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A statistical relationship model has the following data:

$$\text{Sample size: }n=18$$ $$\text{Relationship: }Y_i = \alpha + \beta x_i +R_i, R_i \sim G(0,\sigma), i\in \{1,\dots,18\}, \text{ independent}$$ $$\text{Parameter estimates: } \hat{\alpha}=-7, \hat{\beta}=1.2, s_e = 12.36, \overline{x}=69.06, S_{xx}=1482$$

Given these data, I want to find an appropriate range for the p-value to be used to test that there is no relationship between $x$ and $Y$, that is that $H_0: \beta =0$ against the alternative, $H_a:\beta\ne 0$.

I can use tables or R to determine this range. But to determine the $t$ value I need to determine two imput values: a quantile $q$ and the degrees of freedom, which I think there are $n-1=17$.

How does one determine the parameter $q$ given the above data? Also, how can we construct 95% confidence and prediction intervals with this value of $t$? Unfortunately, I seem to lack this specific knowledge.

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    $\begingroup$ Degrees of freedom for the t-statistic would be $n-2=16. \qquad$ $\endgroup$ – Michael Hardy Nov 28 '17 at 6:40
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The formulas you seek can be found on Wikipedia.

The quantile will be $$\frac{\hat{\beta} - 0}{\operatorname{s.e.}(\hat{\beta})}$$ where $$\operatorname{s.e.}(\hat{\beta}) = \sqrt{\frac{\frac{1}{n-2} \sum_{i=1}^n \hat{e}_i^2}{\sum_{i=1}^n (x_i - \bar{x})^2}} \overset{?}{=} \frac{s_e}{S_{xx}}.$$ (I am not sure how your quantities are defined, so I am not sure if the last equality is correct. Here, $\hat{e}_i$ are the residuals.)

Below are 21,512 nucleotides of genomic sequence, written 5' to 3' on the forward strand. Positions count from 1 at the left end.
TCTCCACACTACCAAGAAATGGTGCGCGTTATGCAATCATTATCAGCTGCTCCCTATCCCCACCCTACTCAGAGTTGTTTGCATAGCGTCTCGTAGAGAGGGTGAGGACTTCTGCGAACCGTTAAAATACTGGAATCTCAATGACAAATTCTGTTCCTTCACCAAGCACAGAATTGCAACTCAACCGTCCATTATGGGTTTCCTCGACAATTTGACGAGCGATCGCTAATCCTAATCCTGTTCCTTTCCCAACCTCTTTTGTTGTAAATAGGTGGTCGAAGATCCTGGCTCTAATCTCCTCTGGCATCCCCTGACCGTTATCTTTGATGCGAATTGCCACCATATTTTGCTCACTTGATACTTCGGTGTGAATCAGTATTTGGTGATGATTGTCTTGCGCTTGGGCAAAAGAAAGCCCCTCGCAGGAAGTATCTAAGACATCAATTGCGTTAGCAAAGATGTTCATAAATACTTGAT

The degrees of freedom is actually $n - 2$ (the minus $2$ is due to the two parameters in your model: $\alpha$ and $\beta$).


Response to comment:

If your $q$ is correct, then you should do 2*(1 - pt(1439,16)) for the $p$-value of a two-sided $t$-test. pt() is the CDF of the $t$-distribution, so it give you the probability on the interval $(-\infty, 1439]$. Intuitively, the $p$-value is nearly zero since $1439$ is very far in the tails of the distribution.

Of course this is contingent on the computation for $q$ being correct, but I suspect it is not. I suspect the standard error should be $\frac{12.36}{\sqrt{1482}}$ rather than $\frac{12.36}{1482}$. Only you can check this, since I do not know how your $S_{xx}$ is defined.

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  • $\begingroup$ So I found $s.e.(\beta)=0.00834$ and $q=1439$. Now $pt(1439, 16)=1$ in R. Can you please point out what is it that I'm doing wrong? $\endgroup$ – sequence Nov 28 '17 at 7:35
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    $\begingroup$ @sequence See my update. $\endgroup$ – angryavian Nov 28 '17 at 7:44
  • $\begingroup$ Thanks. I had made a typo. Now with $s.e.(\hat{\beta})=\frac{12.36}{\sqrt{1482}}\approx 0.3211$ I get $q=3.74$ and the p-value is approximately $0.00179$. But how does one determine the range for the p-value if this is just one value? $\endgroup$ – sequence Nov 28 '17 at 7:53
  • $\begingroup$ @sequence This terminology "determine the range for the $p$-value" is unfamiliar to me. You pick a level, say $\alpha=5\%$, before you do the test, and you "reject the null hypothesis at level $\alpha$" if the $p$-value that you obtain is $<\alpha$. $\endgroup$ – angryavian Nov 28 '17 at 8:00
  • $\begingroup$ It is mentioned that somehow it is possible to find the range using the t-table, but I'm not sure how. @angryavian $\endgroup$ – sequence Nov 28 '17 at 8:15

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